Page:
Metals Additive Manufacturing
Metal 3D printers use a process commonly known as "laser powder bed fusion". This process uses a high power laser to create complex geometries by selectively melting metal particles in a layer by layer fashion.
How does it work?
Starting with a CAD model, "slices" or "layers" are created via software to specify the laser scan paths, speeds and powers needed to melt the powder feedstock.
The printer lays a powder layer on top of a solid metal plate, and a high power laser "draws" the first layer of the part, melting and fusing the powder into a solid cross section.
A second layer of powder is laid on top of the solidified part, and the process is repeated until the part is complete.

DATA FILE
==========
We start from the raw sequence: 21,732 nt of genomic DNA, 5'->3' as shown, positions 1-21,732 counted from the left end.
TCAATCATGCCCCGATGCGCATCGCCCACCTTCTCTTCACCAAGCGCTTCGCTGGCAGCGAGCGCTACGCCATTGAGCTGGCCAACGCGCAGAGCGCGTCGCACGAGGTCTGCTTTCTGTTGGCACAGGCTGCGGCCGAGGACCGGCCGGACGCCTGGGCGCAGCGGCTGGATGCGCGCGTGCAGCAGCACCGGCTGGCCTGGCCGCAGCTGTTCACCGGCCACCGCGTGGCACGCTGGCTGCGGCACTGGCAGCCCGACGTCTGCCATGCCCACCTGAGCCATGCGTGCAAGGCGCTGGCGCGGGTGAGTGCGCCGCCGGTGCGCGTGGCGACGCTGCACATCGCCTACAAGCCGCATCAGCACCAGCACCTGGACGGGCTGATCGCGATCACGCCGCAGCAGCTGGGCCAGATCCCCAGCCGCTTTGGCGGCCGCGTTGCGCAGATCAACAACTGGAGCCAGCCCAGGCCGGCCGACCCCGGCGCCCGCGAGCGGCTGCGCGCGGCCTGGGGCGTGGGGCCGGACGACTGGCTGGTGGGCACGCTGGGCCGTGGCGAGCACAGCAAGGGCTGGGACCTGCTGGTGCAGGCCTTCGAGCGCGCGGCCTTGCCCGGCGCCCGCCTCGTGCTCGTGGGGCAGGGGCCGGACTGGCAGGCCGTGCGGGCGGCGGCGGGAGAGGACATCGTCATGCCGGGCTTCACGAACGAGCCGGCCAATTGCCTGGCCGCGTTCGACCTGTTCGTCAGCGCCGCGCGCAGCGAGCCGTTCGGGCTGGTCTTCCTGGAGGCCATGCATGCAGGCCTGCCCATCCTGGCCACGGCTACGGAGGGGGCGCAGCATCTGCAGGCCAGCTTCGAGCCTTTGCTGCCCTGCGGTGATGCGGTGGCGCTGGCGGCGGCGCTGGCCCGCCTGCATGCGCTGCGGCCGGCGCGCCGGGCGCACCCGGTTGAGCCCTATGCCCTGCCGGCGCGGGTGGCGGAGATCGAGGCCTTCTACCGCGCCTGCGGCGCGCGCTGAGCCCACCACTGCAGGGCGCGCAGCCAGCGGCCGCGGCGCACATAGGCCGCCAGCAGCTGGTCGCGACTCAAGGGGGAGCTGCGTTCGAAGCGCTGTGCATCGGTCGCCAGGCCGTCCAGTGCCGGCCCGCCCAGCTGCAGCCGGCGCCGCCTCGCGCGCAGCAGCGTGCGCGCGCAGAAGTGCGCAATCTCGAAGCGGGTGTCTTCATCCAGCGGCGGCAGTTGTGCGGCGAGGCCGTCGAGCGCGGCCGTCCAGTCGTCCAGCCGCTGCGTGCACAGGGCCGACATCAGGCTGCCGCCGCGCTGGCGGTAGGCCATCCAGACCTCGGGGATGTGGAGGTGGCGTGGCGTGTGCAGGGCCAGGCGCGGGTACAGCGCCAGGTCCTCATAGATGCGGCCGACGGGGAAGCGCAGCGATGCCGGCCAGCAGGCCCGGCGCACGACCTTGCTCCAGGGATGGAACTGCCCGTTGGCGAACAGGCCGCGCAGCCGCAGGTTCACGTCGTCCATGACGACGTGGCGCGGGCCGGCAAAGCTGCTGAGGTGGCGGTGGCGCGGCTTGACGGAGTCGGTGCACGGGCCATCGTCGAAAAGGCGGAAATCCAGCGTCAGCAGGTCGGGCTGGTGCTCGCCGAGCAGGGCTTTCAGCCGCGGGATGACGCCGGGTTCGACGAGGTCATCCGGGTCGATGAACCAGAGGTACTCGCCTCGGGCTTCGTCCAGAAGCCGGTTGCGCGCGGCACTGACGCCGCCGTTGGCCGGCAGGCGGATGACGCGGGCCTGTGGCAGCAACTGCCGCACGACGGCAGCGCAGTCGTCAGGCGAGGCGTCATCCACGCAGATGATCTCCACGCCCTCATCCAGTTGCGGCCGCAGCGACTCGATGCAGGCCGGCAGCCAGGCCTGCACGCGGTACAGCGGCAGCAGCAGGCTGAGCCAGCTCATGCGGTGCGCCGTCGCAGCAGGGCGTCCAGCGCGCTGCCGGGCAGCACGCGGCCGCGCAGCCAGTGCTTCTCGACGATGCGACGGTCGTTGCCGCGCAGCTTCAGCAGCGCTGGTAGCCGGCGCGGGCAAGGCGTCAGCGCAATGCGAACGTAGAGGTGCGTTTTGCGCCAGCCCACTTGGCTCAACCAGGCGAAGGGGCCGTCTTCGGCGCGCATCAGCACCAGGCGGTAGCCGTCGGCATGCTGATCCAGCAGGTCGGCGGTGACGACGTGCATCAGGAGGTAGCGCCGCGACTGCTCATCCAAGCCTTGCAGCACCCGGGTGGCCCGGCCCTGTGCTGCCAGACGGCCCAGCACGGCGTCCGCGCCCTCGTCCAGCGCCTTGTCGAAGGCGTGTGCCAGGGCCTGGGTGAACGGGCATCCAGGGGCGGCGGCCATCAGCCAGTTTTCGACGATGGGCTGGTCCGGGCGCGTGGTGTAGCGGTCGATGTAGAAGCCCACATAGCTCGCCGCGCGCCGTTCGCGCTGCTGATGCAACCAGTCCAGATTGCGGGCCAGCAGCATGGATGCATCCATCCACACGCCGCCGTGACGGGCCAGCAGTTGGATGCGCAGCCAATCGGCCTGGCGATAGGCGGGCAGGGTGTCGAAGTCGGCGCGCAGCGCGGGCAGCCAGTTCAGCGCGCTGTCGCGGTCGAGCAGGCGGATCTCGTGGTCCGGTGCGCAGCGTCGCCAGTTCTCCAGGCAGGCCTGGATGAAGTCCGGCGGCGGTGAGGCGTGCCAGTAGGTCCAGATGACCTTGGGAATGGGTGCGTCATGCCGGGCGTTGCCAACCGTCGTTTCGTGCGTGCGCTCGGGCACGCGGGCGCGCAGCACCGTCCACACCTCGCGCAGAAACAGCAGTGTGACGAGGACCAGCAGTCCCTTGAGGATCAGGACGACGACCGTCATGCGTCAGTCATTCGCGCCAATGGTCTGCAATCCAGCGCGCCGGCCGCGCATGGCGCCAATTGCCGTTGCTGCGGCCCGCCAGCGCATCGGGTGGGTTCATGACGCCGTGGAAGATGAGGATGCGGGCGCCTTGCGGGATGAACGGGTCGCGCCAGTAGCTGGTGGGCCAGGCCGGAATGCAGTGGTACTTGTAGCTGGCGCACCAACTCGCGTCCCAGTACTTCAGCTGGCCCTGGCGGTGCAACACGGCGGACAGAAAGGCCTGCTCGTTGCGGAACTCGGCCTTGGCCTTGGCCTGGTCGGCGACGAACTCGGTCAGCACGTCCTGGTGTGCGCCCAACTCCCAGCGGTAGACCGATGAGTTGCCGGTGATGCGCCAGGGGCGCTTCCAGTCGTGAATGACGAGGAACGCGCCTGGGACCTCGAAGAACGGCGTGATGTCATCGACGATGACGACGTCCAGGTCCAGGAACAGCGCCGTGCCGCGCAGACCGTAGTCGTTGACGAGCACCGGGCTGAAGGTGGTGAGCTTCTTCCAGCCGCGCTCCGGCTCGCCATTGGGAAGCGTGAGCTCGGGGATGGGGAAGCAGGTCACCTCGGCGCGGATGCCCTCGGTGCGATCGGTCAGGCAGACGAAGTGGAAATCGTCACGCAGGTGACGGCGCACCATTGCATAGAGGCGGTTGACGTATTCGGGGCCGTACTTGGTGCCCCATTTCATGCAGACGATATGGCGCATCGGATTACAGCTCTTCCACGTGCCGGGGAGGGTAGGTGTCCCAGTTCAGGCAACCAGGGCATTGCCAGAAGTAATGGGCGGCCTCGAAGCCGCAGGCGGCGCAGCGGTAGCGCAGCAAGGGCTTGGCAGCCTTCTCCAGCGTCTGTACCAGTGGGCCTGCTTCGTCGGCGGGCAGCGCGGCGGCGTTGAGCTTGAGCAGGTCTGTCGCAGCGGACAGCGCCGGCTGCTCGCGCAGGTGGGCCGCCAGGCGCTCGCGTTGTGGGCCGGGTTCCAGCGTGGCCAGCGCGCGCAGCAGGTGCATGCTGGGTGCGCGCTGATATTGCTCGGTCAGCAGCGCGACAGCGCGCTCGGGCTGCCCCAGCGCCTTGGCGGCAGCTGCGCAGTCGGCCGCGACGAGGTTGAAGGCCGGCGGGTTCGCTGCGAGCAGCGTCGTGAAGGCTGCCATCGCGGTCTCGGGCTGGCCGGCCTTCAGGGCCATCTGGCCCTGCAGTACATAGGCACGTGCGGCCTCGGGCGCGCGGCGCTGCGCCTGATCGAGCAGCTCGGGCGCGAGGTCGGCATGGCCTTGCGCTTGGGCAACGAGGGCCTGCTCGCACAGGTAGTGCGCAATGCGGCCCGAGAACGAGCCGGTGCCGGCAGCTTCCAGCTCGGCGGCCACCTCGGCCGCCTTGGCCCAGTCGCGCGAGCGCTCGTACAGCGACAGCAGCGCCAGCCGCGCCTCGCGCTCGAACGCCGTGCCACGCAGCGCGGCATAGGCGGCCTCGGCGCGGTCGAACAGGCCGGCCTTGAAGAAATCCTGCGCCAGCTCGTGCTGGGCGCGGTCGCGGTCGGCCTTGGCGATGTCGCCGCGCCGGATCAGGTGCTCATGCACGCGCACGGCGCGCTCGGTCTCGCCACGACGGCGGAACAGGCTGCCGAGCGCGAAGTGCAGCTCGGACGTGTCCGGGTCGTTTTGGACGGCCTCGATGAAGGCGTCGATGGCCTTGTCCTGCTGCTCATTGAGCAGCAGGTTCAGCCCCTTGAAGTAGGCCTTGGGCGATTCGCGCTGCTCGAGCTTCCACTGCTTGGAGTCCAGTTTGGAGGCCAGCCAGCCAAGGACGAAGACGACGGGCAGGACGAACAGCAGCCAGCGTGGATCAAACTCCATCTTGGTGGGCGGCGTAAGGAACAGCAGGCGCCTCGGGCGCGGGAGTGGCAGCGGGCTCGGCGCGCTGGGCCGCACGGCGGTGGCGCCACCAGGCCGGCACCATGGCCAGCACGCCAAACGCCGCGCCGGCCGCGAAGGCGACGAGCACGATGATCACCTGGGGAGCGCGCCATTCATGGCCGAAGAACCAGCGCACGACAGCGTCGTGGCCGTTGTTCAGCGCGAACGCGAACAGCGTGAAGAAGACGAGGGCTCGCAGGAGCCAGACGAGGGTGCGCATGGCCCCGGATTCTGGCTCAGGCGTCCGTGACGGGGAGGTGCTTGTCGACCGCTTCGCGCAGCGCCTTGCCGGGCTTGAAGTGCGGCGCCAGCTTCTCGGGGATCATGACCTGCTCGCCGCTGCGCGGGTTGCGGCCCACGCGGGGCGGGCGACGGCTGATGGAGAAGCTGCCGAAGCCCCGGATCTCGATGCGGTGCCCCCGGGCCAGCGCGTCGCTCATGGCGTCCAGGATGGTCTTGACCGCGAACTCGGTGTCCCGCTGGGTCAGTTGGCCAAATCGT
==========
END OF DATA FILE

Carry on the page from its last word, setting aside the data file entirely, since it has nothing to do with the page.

The completed part is then removed from the printer and all the unfused powder is removed.
The part then goes on to post processing to finish the last details, such as taps and specific surface finishes.
What can be done?
Printed metal parts have mechanical properties on comparable to traditional manufacturing processes such as CNC or casting.
High complexity is the ideal match for metals additive manufacturing, as features impossible through other processes are possible via LPBF
- Internal cavities
- Organic shapes
- Assembly consolidation
- Integrated articulations and mechanisms
Internal cavities and organic designs can create lightweight components with better mechanical performance
Your product can be reimagined beyond the limitations of standard manufactuting.